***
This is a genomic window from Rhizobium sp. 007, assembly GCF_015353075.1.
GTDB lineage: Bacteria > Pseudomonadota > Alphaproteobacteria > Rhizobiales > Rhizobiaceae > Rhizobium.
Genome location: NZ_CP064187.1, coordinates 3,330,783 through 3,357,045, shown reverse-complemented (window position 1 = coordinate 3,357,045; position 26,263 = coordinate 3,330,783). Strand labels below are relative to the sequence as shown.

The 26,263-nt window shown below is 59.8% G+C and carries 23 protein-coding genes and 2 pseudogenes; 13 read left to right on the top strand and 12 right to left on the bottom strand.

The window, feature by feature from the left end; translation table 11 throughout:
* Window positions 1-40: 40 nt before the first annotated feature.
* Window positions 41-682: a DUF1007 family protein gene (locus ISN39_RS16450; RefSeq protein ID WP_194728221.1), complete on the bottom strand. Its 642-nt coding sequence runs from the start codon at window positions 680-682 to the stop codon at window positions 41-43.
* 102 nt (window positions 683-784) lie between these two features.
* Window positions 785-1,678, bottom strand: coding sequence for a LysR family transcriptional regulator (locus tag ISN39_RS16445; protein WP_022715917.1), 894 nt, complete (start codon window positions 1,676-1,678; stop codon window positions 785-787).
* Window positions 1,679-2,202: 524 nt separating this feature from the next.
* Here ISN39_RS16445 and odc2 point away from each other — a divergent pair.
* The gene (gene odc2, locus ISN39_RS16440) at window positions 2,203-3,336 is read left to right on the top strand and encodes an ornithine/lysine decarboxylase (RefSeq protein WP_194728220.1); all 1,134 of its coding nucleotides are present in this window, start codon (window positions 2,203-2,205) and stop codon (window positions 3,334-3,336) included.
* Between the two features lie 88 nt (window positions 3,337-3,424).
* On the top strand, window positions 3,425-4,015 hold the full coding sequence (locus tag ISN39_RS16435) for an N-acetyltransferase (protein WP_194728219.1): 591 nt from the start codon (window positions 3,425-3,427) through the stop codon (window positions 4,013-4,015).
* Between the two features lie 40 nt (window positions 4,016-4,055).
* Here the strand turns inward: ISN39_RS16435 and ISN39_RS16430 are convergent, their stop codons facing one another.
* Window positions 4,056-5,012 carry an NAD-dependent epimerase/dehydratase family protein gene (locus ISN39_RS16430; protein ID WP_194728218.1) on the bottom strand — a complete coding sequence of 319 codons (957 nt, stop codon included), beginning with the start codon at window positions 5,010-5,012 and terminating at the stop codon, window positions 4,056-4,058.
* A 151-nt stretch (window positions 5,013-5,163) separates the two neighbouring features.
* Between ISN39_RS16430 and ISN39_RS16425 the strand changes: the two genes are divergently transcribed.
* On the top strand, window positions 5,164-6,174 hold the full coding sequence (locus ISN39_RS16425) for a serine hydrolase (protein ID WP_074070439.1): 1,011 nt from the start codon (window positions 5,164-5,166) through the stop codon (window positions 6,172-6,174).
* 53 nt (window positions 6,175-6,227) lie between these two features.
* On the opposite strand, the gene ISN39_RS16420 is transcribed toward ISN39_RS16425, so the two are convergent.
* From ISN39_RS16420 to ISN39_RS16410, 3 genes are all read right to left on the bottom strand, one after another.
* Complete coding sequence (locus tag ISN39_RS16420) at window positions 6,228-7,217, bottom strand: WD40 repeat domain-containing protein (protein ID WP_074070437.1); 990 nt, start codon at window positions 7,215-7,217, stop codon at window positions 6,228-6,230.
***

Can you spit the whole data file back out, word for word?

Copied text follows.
This is a genomic window from Rhizobium sp. 007, assembly GCF_015353075.1.
GTDB lineage: Bacteria > Pseudomonadota > Alphaproteobacteria > Rhizobiales > Rhizobiaceae > Rhizobium.
Genome location: NZ_CP064187.1, coordinates 3,330,783 through 3,357,045, shown reverse-complemented (window position 1 = coordinate 3,357,045; position 26,263 = coordinate 3,330,783). Strand labels below are relative to the sequence as shown.

The 26,263-nt window shown below is 59.8% G+C and carries 23 protein-coding genes and 2 pseudogenes; 13 read left to right on the top strand and 12 right to left on the bottom strand.

The window, feature by feature from the left end; translation table 11 throughout:
* Window positions 1-40: 40 nt before the first annotated feature.
* Window positions 41-682: a DUF1007 family protein gene (locus ISN39_RS16450; RefSeq protein ID WP_194728221.1), complete on the bottom strand. Its 642-nt coding sequence runs from the start codon at window positions 680-682 to the stop codon at window positions 41-43.
* 102 nt (window positions 683-784) lie between these two features.
* Window positions 785-1,678, bottom strand: coding sequence for a LysR family transcriptional regulator (locus tag ISN39_RS16445; protein WP_022715917.1), 894 nt, complete (start codon window positions 1,676-1,678; stop codon window positions 785-787).
* Window positions 1,679-2,202: 524 nt separating this feature from the next.
* Here ISN39_RS16445 and odc2 point away from each other — a divergent pair.
* The gene (gene odc2, locus ISN39_RS16440) at window positions 2,203-3,336 is read left to right on the top strand and encodes an ornithine/lysine decarboxylase (RefSeq protein WP_194728220.1); all 1,134 of its coding nucleotides are present in this window, start codon (window positions 2,203-2,205) and stop codon (window positions 3,334-3,336) included.
* Between the two features lie 88 nt (window positions 3,337-3,424).
* On the top strand, window positions 3,425-4,015 hold the full coding sequence (locus tag ISN39_RS16435) for an N-acetyltransferase (protein WP_194728219.1): 591 nt from the start codon (window positions 3,425-3,427) through the stop codon (window positions 4,013-4,015).
* Between the two features lie 40 nt (window positions 4,016-4,055).
* Here the strand turns inward: ISN39_RS16435 and ISN39_RS16430 are convergent, their stop codons facing one another.
* Window positions 4,056-5,012 carry an NAD-dependent epimerase/dehydratase family protein gene (locus ISN39_RS16430; protein ID WP_194728218.1) on the bottom strand — a complete coding sequence of 319 codons (957 nt, stop codon included), beginning with the start codon at window positions 5,010-5,012 and terminating at the stop codon, window positions 4,056-4,058.
* A 151-nt stretch (window positions 5,013-5,163) separates the two neighbouring features.
* Between ISN39_RS16430 and ISN39_RS16425 the strand changes: the two genes are divergently transcribed.
* On the top strand, window positions 5,164-6,174 hold the full coding sequence (locus ISN39_RS16425) for a serine hydrolase (protein ID WP_074070439.1): 1,011 nt from the start codon (window positions 5,164-5,166) through the stop codon (window positions 6,172-6,174).
* 53 nt (window positions 6,175-6,227) lie between these two features.
* On the opposite strand, the gene ISN39_RS16420 is transcribed toward ISN39_RS16425, so the two are convergent.
* From ISN39_RS16420 to ISN39_RS16410, 3 genes are all read right to left on the bottom strand, one after another.
* Complete coding sequence (locus tag ISN39_RS16420) at window positions 6,228-7,217, bottom strand: WD40 repeat domain-containing protein (protein ID WP_074070437.1); 990 nt, start codon at window positions 7,215-7,217, stop codon at window positions 6,228-6,230.